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Forma tibi praestans, oculi cum sidere certant,
Atque habitat toto corpore pulchra Venus.
Sed vitiis animus, mens undique, corpore toto
Atque sinus pleni, mixta venena latent.
Est manus ad caedem prompta, ad periuria lingua,
Lumina, frons meretrix, nec pede tutus ades.
Quąm malč Mercurius dotes cum Cypride iunxit,
ὥστε καλοῦ μήλου nil color intus habet.
Ergo puer multum soli ne fide colori,[1]
Ni probat hunc virtus, quī mihi pulcher eris?

You’re very handsome, your eyes compete in splendour with the stars, and lovely Venus inhabits your whole body. But your soul, your mind everywhere, in your whole body, are full of sin, and the mixed poison of your breast is hidden. Your hand is quick to murder, your tongue to lies; your eyes and brow are a whore; and you stand hardly secure on your feet. How badly Mercury has mixed dowers with the Cyprian goddess: like a fair apple, you have no colour inside. Therefore, lad, do not trust very much in colour alone: unless virtue should prove you, how will you be beautiful to me?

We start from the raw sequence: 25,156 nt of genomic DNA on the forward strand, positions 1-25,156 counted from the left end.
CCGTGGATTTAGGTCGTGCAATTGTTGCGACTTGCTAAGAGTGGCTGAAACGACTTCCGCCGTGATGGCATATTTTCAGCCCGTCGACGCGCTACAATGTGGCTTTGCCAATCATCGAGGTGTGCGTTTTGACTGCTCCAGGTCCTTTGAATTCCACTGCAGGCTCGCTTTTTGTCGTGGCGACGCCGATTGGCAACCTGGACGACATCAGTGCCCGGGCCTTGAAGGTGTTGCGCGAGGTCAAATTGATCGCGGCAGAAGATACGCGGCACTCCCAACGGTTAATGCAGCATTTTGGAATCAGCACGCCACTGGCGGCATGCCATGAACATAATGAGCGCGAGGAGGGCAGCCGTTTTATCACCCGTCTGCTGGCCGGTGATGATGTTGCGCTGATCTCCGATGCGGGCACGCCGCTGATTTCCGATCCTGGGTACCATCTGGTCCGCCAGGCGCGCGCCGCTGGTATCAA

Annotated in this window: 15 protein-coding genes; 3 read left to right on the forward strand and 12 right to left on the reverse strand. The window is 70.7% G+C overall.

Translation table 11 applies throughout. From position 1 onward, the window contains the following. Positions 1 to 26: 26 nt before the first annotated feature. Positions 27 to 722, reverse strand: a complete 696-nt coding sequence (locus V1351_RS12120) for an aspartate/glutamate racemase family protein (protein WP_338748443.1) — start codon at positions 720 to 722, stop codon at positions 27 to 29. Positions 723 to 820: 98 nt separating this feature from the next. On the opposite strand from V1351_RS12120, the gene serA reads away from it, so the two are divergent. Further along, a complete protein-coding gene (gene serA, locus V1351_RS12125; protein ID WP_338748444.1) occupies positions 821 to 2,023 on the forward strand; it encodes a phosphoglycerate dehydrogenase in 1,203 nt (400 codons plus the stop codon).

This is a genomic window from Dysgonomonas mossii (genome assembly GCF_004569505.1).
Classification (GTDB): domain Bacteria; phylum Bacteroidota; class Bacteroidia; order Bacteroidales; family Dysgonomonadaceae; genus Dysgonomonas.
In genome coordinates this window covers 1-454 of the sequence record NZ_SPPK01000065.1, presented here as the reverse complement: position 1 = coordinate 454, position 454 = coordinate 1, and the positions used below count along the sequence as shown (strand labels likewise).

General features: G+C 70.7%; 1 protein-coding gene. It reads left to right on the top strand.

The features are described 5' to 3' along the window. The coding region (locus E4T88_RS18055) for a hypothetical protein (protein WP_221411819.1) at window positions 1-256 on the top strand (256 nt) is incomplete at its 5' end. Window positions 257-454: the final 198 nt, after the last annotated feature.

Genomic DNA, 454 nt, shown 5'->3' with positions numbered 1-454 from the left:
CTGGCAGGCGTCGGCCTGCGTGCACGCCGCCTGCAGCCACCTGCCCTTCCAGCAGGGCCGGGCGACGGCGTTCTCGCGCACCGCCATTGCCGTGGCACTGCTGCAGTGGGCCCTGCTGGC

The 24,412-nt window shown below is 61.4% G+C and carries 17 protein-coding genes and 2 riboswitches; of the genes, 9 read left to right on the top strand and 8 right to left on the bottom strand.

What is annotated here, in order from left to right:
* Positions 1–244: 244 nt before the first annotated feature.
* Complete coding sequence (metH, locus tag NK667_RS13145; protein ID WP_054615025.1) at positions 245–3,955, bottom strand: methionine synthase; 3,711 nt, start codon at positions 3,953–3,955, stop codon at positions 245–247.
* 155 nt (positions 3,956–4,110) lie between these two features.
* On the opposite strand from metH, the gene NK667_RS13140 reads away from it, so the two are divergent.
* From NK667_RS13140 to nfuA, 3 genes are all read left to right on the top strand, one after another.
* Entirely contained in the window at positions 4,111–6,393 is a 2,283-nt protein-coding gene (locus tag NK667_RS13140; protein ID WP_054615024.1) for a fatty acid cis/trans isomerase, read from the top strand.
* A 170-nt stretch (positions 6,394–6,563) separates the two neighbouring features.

Notes:

1.  A play on the famous line of Vergil, Eclogues, 2.17.



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